Military Cross - Signals Recipients

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The Military Cross has been awarded to the following 66 Signals personnel. In addition, 7 Signals recipients have also been awarded the first bar.[1]

Name Award Era Award Date Citation
Lt R.F. Allen
WW1
2 April 1919
For conspicuous gallantry and devotion to duty as brigade signalling officer, during the advance from the Canal de l'Escaut during the end of October and first week in November, 1918. He organized a chain system of communications, which never failed, and by means of it brigade headquarters was in continuous touch with all battalions throughout the operations. He carried out his duties with the greatest courage and success, staying on duty day and night, even under the heaviest fire. Without his assistance it would not have been possible to force the passage of the Grand Honnelle river. [4th Divisional Signal Company attached to HQ 11th Infantry Brigade.]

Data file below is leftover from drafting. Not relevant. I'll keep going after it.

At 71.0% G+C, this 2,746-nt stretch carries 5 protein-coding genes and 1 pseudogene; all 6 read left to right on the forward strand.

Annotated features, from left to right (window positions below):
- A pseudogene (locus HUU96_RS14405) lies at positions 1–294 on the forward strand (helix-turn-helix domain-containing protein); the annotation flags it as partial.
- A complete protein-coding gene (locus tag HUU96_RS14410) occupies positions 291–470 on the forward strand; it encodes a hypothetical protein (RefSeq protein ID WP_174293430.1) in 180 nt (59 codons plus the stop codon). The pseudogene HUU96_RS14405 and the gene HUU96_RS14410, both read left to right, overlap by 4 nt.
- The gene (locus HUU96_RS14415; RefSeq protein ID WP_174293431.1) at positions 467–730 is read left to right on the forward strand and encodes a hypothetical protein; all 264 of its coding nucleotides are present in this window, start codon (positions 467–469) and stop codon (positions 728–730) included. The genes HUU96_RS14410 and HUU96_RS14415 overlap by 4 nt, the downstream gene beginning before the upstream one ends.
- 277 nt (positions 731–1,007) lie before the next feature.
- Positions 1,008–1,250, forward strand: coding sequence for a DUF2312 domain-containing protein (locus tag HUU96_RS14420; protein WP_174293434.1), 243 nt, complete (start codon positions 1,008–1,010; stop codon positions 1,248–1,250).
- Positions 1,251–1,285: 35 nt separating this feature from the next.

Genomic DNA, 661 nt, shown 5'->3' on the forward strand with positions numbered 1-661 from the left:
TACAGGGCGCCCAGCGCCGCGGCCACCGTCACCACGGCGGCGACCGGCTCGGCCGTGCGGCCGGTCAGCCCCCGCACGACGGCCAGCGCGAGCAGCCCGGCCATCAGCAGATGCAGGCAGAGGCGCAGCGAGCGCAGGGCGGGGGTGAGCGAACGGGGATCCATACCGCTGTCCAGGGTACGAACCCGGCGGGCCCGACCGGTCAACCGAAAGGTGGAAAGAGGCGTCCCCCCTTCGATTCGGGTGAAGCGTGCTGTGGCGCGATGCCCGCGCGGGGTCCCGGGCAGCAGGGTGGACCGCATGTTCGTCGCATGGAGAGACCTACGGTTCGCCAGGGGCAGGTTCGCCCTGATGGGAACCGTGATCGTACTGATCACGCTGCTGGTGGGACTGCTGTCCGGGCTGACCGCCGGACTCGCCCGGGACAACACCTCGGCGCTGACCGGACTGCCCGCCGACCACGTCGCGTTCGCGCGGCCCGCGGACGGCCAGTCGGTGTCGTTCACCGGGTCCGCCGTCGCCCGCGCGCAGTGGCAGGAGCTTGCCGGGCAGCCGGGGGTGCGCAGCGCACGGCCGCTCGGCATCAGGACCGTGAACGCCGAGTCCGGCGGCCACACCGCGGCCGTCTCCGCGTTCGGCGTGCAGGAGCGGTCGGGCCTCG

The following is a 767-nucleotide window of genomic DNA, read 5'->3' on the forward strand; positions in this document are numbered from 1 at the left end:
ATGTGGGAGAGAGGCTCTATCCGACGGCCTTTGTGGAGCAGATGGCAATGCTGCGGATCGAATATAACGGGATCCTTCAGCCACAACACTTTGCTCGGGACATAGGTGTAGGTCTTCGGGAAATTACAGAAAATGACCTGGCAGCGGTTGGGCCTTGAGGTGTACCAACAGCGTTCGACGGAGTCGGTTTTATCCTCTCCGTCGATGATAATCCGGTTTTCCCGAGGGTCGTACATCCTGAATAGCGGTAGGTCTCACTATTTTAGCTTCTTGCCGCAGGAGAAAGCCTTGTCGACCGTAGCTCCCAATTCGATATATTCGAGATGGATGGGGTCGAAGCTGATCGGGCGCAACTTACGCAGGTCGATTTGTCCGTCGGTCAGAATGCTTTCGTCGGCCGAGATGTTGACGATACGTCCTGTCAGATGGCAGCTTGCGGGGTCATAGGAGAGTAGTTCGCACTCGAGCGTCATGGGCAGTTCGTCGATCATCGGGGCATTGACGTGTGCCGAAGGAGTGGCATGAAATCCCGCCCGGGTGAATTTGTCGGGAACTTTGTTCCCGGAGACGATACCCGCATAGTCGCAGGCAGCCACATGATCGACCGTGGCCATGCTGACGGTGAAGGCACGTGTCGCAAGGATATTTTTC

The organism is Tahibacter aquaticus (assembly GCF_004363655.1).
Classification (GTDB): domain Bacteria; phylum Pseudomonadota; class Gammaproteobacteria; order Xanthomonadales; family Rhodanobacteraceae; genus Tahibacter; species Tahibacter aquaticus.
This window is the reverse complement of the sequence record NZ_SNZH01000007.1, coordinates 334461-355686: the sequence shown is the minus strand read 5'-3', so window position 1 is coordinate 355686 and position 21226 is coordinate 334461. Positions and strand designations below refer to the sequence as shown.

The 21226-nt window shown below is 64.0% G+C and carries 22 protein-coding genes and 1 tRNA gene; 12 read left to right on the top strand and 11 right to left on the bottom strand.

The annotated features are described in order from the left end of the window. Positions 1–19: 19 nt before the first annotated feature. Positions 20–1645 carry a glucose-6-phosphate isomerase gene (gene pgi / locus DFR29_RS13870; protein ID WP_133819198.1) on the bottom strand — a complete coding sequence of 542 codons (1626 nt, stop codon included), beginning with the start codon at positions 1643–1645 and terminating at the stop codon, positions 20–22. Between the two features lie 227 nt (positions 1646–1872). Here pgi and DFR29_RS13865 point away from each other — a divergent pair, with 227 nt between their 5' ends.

Lt F. Barber
WW1
11 January 1919
For conspicuous devotion to duty and gallantry. As brigade signal officer he laid and maintained communication between brigade headquarters and battalions headquarters and report centre during the operations lasting eight days. On several occasions he, in order to relieve exhausted linesmen, personally proceeded under intense hostile fire to repair breaks. His coolness, energy and resourcefulness inspired all ranks and maintained uninterrupted communication with all advanced stations. [3rd Divisional Signal Company attached to HQ 7th Infantry Brigade.]
Lt E.L.M. Burns
WW1
10 January 1917
For conspicuous gallantry in action. In addition to organizing and running the signal lines, he personally laid and repaired armoured cables under very heavy fire. He displayed great courage and coolness throughout. (More medals - Engr? - DSO, OBE, * He was CE but worked with 3 Signal Coy in WW1)
Lt A.M. Burslem
WW2
19 June 1945